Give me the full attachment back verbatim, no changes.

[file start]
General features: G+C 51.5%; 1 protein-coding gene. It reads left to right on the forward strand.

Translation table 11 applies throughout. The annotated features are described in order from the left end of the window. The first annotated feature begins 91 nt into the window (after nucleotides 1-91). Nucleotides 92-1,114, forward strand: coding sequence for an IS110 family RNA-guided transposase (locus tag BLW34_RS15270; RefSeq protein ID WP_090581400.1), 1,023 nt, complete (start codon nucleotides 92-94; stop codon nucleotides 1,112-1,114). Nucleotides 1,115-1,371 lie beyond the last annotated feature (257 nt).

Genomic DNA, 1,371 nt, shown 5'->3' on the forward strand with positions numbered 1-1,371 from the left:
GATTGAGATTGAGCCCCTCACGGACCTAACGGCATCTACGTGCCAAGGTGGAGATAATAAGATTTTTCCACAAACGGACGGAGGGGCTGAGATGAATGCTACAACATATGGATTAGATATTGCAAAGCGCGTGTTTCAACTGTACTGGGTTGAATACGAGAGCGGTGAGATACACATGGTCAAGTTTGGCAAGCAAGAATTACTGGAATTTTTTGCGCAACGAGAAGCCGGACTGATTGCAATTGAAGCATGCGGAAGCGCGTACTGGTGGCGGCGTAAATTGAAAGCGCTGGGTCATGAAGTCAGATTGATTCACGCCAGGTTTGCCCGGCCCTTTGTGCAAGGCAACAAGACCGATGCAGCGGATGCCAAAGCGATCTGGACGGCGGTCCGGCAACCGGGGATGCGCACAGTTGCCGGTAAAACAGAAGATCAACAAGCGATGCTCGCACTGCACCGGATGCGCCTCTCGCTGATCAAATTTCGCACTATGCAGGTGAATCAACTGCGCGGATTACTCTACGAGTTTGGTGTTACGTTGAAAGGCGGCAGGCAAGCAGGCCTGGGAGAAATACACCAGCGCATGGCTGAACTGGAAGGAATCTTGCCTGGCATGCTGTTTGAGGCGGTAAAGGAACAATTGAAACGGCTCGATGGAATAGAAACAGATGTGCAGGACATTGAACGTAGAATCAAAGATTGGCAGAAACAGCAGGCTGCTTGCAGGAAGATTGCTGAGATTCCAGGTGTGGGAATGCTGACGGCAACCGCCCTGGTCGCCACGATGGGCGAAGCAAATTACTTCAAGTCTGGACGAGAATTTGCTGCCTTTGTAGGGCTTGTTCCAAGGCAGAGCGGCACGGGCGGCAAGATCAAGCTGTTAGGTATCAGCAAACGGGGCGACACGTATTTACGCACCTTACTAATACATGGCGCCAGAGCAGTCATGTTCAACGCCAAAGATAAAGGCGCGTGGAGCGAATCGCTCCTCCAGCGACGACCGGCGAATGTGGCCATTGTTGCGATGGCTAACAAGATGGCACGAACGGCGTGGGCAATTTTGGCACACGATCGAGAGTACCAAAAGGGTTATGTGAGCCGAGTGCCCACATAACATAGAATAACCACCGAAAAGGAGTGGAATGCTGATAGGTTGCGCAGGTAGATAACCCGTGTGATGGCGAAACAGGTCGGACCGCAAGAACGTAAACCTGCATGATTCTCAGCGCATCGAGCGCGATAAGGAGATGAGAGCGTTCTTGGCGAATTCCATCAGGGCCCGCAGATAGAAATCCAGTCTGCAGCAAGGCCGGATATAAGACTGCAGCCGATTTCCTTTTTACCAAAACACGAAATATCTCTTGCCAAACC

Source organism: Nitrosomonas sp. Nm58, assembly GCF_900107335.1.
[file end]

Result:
General features: G+C 51.5%; 1 protein-coding gene. It reads left to right on the forward strand.

Translation table 11 applies throughout. The annotated features are described in order from the left end of the window. The first annotated feature begins 91 nt into the window (after nucleotides 1-91). Nucleotides 92-1,114, forward strand: coding sequence for an IS110 family RNA-guided transposase (locus tag BLW34_RS15270; RefSeq protein ID WP_090581400.1), 1,023 nt, complete (start codon nucleotides 92-94; stop codon nucleotides 1,112-1,114). Nucleotides 1,115-1,371 lie beyond the last annotated feature (257 nt).

Genomic DNA, 1,371 nt, shown 5'->3' on the forward strand with positions numbered 1-1,371 from the left:
GATTGAGATTGAGCCCCTCACGGACCTAACGGCATCTACGTGCCAAGGTGGAGATAATAAGATTTTTCCACAAACGGACGGAGGGGCTGAGATGAATGCTACAACATATGGATTAGATATTGCAAAGCGCGTGTTTCAACTGTACTGGGTTGAATACGAGAGCGGTGAGATACACATGGTCAAGTTTGGCAAGCAAGAATTACTGGAATTTTTTGCGCAACGAGAAGCCGGACTGATTGCAATTGAAGCATGCGGAAGCGCGTACTGGTGGCGGCGTAAATTGAAAGCGCTGGGTCATGAAGTCAGATTGATTCACGCCAGGTTTGCCCGGCCCTTTGTGCAAGGCAACAAGACCGATGCAGCGGATGCCAAAGCGATCTGGACGGCGGTCCGGCAACCGGGGATGCGCACAGTTGCCGGTAAAACAGAAGATCAACAAGCGATGCTCGCACTGCACCGGATGCGCCTCTCGCTGATCAAATTTCGCACTATGCAGGTGAATCAACTGCGCGGATTACTCTACGAGTTTGGTGTTACGTTGAAAGGCGGCAGGCAAGCAGGCCTGGGAGAAATACACCAGCGCATGGCTGAACTGGAAGGAATCTTGCCTGGCATGCTGTTTGAGGCGGTAAAGGAACAATTGAAACGGCTCGATGGAATAGAAACAGATGTGCAGGACATTGAACGTAGAATCAAAGATTGGCAGAAACAGCAGGCTGCTTGCAGGAAGATTGCTGAGATTCCAGGTGTGGGAATGCTGACGGCAACCGCCCTGGTCGCCACGATGGGCGAAGCAAATTACTTCAAGTCTGGACGAGAATTTGCTGCCTTTGTAGGGCTTGTTCCAAGGCAGAGCGGCACGGGCGGCAAGATCAAGCTGTTAGGTATCAGCAAACGGGGCGACACGTATTTACGCACCTTACTAATACATGGCGCCAGAGCAGTCATGTTCAACGCCAAAGATAAAGGCGCGTGGAGCGAATCGCTCCTCCAGCGACGACCGGCGAATGTGGCCATTGTTGCGATGGCTAACAAGATGGCACGAACGGCGTGGGCAATTTTGGCACACGATCGAGAGTACCAAAAGGGTTATGTGAGCCGAGTGCCCACATAACATAGAATAACCACCGAAAAGGAGTGGAATGCTGATAGGTTGCGCAGGTAGATAACCCGTGTGATGGCGAAACAGGTCGGACCGCAAGAACGTAAACCTGCATGATTCTCAGCGCATCGAGCGCGATAAGGAGATGAGAGCGTTCTTGGCGAATTCCATCAGGGCCCGCAGATAGAAATCCAGTCTGCAGCAAGGCCGGATATAAGACTGCAGCCGATTTCCTTTTTACCAAAACACGAAATATCTCTTGCCAAACC

Source organism: Nitrosomonas sp. Nm58, assembly GCF_900107335.1.